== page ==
McMaster University

McMaster University

McMaster nursing students making a difference

In celebration of Nursing Week May 9 - 15, the McMaster University School of Nursing turned the spotlight on two of its extraordinary students.


Rebecca Spark
Rebecca Spark

Public health nurse Rebecca Spark was recently awarded a Canada Graduate Scholarships Master's Award by the Canadian Institutes of Health Research (CIHR) to study a unique research topic.

It is not unusual for university-based researchers to work in teams with researchers from other universities. However, in health care delivery research there is a new and growing expectation that teams include professionals who plan and manage the delivery of health services and programs for the public. It is believed that this mix can help move research findings into practice and ensure that the research conducted answers questions that are important to those who manage health services.

To help better understand how to make such teams work effectively, Spark will explore the experiences of a team of public health academic researchers, managers and directors who are working together over five years to investigate public health systems renewal. The project, for which she also works as a research assistant, involves over 40 team members in Ontario and British Columbia, and is the first and largest of its kind.

"Given ongoing concerns about the inability of the current Canadian public health infrastructure to adequately meet the growing health needs of the population, I feel that research seeking to better move research results into practice is vital for both the public health system and the health of Canadians," said Spark.

Spark explains that the key to managing her roles as graduate student, research assistant, and part-time instructor of a third-year community health nursing course, is balance and finding time for important things like family and her own physical health. "I really believe in living and being healthy and that people have to take responsibility for their own health. As public health practitioners, we also need to help people achieve health," said Spark.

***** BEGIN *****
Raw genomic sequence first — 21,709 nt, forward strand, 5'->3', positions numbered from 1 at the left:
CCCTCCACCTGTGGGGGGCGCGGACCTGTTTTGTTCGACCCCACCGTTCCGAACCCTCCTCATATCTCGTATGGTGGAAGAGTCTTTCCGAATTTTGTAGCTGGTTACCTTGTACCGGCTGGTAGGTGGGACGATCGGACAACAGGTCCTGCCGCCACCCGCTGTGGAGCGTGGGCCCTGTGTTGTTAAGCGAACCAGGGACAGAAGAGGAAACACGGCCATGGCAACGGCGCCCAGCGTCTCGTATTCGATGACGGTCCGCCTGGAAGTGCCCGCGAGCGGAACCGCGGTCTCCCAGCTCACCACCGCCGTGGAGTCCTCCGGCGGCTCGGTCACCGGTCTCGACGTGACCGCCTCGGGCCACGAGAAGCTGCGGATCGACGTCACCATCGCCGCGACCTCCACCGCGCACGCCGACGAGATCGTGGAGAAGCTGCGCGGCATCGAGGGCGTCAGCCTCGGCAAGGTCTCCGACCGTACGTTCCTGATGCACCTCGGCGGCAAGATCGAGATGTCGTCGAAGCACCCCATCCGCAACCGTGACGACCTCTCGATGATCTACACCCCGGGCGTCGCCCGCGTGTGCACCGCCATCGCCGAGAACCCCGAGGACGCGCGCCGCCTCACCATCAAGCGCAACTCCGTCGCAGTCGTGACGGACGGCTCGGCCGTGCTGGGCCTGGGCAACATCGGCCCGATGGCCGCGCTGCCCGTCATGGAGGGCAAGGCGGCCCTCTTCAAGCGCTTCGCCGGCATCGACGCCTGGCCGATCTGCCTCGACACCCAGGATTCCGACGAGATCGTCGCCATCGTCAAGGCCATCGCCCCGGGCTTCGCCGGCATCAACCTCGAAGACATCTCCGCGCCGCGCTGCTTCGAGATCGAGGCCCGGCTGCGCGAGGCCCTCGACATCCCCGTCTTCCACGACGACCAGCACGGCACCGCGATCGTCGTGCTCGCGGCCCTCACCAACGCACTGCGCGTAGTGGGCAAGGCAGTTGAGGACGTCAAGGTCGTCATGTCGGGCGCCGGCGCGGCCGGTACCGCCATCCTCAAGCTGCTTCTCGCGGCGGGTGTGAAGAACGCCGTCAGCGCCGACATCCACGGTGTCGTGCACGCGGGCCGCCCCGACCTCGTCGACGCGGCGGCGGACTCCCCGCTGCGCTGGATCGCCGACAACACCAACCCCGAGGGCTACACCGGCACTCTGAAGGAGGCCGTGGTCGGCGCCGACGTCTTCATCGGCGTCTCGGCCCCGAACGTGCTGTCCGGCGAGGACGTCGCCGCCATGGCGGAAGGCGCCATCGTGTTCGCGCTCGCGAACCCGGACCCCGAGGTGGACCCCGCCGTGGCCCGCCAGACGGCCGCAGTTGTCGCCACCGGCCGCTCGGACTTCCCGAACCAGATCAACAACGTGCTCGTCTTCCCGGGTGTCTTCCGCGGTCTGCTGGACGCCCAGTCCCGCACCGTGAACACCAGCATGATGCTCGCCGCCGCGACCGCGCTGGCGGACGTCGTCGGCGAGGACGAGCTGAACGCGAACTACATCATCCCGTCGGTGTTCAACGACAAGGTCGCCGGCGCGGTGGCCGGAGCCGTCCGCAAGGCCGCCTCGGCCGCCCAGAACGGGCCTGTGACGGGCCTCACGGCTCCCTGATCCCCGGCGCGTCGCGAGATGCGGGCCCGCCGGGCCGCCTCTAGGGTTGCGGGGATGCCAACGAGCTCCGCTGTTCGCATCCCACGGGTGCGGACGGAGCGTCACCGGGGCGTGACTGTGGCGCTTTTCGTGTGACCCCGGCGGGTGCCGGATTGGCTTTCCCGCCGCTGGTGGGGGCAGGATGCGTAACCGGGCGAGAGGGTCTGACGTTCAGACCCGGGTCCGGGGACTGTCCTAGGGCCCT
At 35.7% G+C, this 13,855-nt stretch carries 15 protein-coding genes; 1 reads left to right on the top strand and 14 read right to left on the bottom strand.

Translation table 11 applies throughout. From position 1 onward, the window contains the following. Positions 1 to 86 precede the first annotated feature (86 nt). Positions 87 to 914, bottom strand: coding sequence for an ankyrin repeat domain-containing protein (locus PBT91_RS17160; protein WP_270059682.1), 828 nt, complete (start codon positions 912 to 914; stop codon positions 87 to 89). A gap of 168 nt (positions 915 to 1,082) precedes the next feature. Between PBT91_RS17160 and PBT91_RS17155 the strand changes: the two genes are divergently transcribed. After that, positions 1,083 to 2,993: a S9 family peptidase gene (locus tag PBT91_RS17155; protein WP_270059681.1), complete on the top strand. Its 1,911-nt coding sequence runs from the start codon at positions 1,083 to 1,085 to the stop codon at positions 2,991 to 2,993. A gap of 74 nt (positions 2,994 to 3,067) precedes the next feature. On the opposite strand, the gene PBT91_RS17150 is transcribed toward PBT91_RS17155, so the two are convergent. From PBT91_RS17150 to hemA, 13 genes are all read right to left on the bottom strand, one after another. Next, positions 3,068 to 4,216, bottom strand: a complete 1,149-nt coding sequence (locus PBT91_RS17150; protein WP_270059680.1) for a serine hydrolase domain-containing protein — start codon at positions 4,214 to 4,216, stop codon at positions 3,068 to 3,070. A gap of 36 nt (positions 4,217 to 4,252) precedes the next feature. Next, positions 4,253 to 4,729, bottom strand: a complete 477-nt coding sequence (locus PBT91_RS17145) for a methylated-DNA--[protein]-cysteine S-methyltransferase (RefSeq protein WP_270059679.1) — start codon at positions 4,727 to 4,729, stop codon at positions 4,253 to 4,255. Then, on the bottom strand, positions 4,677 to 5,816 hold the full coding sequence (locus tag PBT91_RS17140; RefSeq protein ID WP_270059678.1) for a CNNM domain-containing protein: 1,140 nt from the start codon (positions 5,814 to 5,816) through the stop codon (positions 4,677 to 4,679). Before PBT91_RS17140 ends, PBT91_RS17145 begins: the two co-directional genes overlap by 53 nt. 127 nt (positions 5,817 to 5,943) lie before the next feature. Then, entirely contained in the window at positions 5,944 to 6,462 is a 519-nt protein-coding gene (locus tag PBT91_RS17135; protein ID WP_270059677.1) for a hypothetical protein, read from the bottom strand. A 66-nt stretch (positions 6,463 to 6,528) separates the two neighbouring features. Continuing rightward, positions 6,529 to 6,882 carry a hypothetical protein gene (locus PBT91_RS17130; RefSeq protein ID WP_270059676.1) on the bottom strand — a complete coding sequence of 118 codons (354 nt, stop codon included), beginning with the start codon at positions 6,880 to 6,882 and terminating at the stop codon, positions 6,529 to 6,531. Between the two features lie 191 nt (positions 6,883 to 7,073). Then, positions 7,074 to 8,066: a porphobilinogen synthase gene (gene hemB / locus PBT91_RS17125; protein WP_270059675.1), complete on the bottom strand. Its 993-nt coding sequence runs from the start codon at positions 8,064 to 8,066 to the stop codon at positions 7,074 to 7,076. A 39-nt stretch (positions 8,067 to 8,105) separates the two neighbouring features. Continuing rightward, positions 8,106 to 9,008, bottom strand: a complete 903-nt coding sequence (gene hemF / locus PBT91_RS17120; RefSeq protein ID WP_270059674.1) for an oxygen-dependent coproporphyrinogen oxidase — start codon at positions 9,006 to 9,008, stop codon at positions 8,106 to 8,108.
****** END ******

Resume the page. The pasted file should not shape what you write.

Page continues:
Chelsea Ament, right, with her Nepali preceptor
Chelsea Ament, right, with her Nepali preceptor

Meanwhile, another McMaster nursing student is travelling back to Nepal to help its population to achieve health.

Chelsea Ament, who will graduate from McMaster's Bachelor of Science in Nursing Program in June, earned a prestigious Canadian International Development Agency (CIDA) internship placing her with the Women's Reproductive Rights Program in Nepal, through a joint partnership between The Advocacy Project and Human Rights Internet.

From May to November, she will be busy designing and implementing a preventative program on the issue of uterine prolapse, and working on an international campaign and advocacy of the issue.

"This is pretty much my dream job," said Ament, who already completed a placement in Nepal in the fall of 2010. "I'm excited about helping to make change that I can see at the policy level and this will give me experience in preventative health care. While I'm learning new skills, I can hopefully be making differences for these women."

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